Added on 1-Jun-21 | Last updated 1-Jun-21
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And the great danger facing us today is not so much the atomic bomb that was created by physical science. Not so much that atomic bomb that you can put in an aeroplane and drop on the heads of hundreds and thousands of people — as dangerous as that is. But the real danger confronting civilization today is that atomic bomb which lies in the hearts and souls of men, capable of exploding into the vilest of hate and into the most damaging selfishness — that’s the atomic bomb that we’ve got to fear today. Problem is with the men. Within the heart and the souls of men. That is the real basis of our problem.

Martin Luther King, Jr. (1929-1968) American clergyman, civil rights leader, social activist, preacher
“Rediscovering Lost Values,” Sermon, Second Baptist Church, Detroit (28 Feb 1954)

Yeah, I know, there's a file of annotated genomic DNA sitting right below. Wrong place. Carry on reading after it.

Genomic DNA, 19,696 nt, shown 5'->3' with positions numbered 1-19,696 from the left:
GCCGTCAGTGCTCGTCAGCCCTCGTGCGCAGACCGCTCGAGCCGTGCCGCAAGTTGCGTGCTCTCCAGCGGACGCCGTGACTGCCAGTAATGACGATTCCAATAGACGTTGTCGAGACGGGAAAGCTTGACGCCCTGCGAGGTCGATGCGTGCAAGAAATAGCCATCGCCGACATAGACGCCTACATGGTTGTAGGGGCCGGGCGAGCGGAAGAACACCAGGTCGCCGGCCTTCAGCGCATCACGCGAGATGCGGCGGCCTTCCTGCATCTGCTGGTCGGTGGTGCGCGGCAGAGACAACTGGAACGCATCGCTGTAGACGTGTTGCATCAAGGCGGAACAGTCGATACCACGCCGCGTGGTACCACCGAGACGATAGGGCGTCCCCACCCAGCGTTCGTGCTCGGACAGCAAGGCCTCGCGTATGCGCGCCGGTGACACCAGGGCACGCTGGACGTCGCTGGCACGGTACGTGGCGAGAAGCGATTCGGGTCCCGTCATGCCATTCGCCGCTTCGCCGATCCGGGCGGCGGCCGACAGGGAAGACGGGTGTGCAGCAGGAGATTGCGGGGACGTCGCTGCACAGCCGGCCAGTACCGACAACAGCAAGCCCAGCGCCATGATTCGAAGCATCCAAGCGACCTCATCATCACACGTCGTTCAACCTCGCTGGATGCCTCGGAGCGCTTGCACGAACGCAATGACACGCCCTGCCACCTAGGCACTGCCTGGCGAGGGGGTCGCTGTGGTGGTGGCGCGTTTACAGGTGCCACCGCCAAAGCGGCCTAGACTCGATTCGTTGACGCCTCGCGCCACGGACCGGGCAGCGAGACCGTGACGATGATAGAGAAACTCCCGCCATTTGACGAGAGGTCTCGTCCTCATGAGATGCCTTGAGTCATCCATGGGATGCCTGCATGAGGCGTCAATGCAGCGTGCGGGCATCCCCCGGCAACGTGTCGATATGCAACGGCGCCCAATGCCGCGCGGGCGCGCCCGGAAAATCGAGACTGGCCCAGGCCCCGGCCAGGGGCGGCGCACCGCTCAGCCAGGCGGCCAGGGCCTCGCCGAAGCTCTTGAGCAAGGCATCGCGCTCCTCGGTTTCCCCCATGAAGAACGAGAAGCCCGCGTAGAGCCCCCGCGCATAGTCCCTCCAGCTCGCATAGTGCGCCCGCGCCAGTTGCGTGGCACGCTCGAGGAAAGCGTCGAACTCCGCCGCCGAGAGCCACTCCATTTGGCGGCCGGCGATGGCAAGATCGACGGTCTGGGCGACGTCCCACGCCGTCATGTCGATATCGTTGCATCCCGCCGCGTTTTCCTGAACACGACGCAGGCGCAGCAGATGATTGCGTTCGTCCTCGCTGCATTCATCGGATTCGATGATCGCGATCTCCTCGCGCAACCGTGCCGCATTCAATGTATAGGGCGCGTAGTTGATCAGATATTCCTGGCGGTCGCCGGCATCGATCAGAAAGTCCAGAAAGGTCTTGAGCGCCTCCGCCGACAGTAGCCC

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Added on 21-Apr-17 | Last updated 21-Apr-17
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The moral of it is, that if we would build on a sure foundation in friendship, we must love our friends for THEIR sakes rather than OUR OWN; we must look at their truth to THEMSELVES, full as much as their truth to US. In the latter case, every wound to self-love would be a cause of coldness; in the former, only some painful change in the friend’s character and disposition — some frightful breach in his allegiance to his better self — could alienate the heart.

Charlotte Brontë (1816-1855) British novelist [pseud. Currer Bell]
Letter to W S. Williams (21 Jul 1851)
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Added on 7-Apr-17 | Last updated 7-Apr-17
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It’s okay if you don’t want to feed the hungry, or heal the sick, or house the homeless. Just don’t say you’re doing it for their own good. Don’t say you’d like to help people, but your hands are tied, because if you did it would cause a “culture of dependency,” or “go against the Bible,” or, worst of all, “rob them of their freedom” to be sick and hungry. Just admit you’re selfish, and based on how little your beliefs mirror the actual teachings of Jesus you might as well be worshiping Despicable Me.